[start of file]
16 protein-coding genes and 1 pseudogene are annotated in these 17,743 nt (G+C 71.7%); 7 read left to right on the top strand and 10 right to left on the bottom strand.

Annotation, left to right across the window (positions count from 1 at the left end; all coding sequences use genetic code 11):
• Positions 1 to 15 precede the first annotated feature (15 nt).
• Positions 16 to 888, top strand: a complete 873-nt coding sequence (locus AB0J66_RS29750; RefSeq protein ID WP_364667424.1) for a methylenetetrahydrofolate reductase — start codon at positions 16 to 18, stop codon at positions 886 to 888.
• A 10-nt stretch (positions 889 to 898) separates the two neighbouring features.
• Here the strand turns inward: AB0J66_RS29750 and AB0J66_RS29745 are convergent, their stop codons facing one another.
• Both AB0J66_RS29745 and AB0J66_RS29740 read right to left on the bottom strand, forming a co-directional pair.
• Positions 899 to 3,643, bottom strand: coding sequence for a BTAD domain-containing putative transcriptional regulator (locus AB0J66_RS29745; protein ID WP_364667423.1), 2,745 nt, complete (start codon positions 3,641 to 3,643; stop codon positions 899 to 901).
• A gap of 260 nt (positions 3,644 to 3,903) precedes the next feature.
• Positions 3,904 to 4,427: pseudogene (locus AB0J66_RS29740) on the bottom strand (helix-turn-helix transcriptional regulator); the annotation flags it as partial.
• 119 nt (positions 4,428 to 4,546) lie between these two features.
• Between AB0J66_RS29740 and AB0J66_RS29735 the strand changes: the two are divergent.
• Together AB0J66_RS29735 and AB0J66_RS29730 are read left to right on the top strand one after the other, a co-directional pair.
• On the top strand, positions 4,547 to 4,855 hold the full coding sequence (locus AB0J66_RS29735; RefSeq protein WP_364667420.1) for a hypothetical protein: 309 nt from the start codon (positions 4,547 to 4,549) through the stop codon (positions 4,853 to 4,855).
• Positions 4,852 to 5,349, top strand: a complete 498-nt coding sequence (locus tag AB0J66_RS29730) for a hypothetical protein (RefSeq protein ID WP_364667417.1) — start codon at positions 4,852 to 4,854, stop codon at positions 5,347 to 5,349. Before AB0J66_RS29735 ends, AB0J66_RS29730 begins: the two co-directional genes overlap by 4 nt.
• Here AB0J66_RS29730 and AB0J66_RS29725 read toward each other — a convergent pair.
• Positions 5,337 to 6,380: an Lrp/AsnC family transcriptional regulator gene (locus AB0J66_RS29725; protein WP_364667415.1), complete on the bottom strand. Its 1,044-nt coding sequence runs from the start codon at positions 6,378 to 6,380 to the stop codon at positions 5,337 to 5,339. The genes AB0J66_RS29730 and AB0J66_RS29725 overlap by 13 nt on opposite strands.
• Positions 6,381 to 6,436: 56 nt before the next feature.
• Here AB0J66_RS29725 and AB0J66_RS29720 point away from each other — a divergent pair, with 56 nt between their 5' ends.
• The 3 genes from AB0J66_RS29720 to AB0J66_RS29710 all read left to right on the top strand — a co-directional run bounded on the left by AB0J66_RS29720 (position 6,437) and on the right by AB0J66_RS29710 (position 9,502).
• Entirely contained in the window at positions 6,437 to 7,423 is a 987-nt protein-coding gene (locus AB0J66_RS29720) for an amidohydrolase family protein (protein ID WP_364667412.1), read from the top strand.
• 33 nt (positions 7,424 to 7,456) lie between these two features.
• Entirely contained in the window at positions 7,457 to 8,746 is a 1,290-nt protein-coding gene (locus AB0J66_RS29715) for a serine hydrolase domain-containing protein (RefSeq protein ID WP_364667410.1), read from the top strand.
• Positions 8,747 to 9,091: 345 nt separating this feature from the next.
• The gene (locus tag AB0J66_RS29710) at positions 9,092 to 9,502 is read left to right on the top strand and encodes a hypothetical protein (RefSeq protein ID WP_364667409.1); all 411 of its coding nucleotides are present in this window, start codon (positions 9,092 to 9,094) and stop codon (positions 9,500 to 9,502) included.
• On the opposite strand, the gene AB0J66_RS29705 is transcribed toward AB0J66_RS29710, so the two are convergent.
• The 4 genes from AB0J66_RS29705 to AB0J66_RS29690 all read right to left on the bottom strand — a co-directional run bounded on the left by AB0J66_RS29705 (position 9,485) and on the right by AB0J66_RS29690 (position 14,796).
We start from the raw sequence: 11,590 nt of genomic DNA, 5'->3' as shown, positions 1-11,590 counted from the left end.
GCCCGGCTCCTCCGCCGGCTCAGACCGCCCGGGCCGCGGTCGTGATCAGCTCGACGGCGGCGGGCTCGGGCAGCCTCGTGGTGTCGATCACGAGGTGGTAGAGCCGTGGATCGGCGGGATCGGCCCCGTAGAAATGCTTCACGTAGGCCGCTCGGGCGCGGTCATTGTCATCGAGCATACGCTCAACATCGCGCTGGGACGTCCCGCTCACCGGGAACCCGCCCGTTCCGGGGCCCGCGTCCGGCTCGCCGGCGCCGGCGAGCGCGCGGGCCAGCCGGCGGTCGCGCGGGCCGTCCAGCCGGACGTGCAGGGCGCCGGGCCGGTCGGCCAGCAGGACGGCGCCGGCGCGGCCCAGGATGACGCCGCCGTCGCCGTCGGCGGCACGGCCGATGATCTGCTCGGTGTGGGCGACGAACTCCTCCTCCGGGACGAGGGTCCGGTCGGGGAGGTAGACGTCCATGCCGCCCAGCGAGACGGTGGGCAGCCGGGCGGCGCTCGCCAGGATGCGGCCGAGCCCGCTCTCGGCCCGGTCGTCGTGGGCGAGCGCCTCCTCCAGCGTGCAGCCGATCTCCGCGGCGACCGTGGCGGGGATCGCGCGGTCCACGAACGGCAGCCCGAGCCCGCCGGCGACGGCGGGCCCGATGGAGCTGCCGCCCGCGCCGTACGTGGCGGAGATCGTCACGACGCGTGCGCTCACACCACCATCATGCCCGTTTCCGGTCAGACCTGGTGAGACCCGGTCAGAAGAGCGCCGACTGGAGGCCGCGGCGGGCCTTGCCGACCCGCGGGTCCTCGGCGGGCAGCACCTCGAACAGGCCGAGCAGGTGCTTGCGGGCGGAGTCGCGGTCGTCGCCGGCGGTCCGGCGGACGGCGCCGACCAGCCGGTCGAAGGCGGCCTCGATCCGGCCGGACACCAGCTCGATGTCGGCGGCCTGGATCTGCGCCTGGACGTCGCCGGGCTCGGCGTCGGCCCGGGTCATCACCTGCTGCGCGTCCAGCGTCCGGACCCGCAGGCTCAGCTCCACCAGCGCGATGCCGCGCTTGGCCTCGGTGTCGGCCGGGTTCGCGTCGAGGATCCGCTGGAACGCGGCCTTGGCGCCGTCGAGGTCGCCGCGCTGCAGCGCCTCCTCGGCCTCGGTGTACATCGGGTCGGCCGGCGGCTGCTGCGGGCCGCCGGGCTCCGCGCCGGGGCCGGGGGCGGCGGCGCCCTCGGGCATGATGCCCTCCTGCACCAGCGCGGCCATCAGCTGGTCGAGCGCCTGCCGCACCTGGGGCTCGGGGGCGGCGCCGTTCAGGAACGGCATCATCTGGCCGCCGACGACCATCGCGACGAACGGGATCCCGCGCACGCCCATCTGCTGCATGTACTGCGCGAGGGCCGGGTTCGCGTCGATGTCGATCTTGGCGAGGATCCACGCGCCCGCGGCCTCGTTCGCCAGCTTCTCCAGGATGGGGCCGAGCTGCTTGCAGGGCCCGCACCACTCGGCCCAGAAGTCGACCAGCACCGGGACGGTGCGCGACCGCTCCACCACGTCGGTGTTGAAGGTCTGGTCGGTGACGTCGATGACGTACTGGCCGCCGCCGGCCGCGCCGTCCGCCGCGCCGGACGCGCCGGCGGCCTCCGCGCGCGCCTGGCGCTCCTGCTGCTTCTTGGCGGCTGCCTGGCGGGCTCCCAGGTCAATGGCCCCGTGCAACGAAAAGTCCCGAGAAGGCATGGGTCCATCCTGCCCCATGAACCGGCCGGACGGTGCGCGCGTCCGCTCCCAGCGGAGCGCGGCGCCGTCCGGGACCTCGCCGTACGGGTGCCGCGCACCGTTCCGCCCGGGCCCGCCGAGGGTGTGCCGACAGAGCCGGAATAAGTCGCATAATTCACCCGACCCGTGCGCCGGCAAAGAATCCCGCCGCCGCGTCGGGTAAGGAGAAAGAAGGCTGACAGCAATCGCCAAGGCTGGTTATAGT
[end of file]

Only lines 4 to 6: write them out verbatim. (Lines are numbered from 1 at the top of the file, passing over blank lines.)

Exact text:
• Positions 16 to 888, top strand: a complete 873-nt coding sequence (locus AB0J66_RS29750; RefSeq protein ID WP_364667424.1) for a methylenetetrahydrofolate reductase — start codon at positions 16 to 18, stop codon at positions 886 to 888.
• A 10-nt stretch (positions 889 to 898) separates the two neighbouring features.
• Here the strand turns inward: AB0J66_RS29750 and AB0J66_RS29745 are convergent, their stop codons facing one another.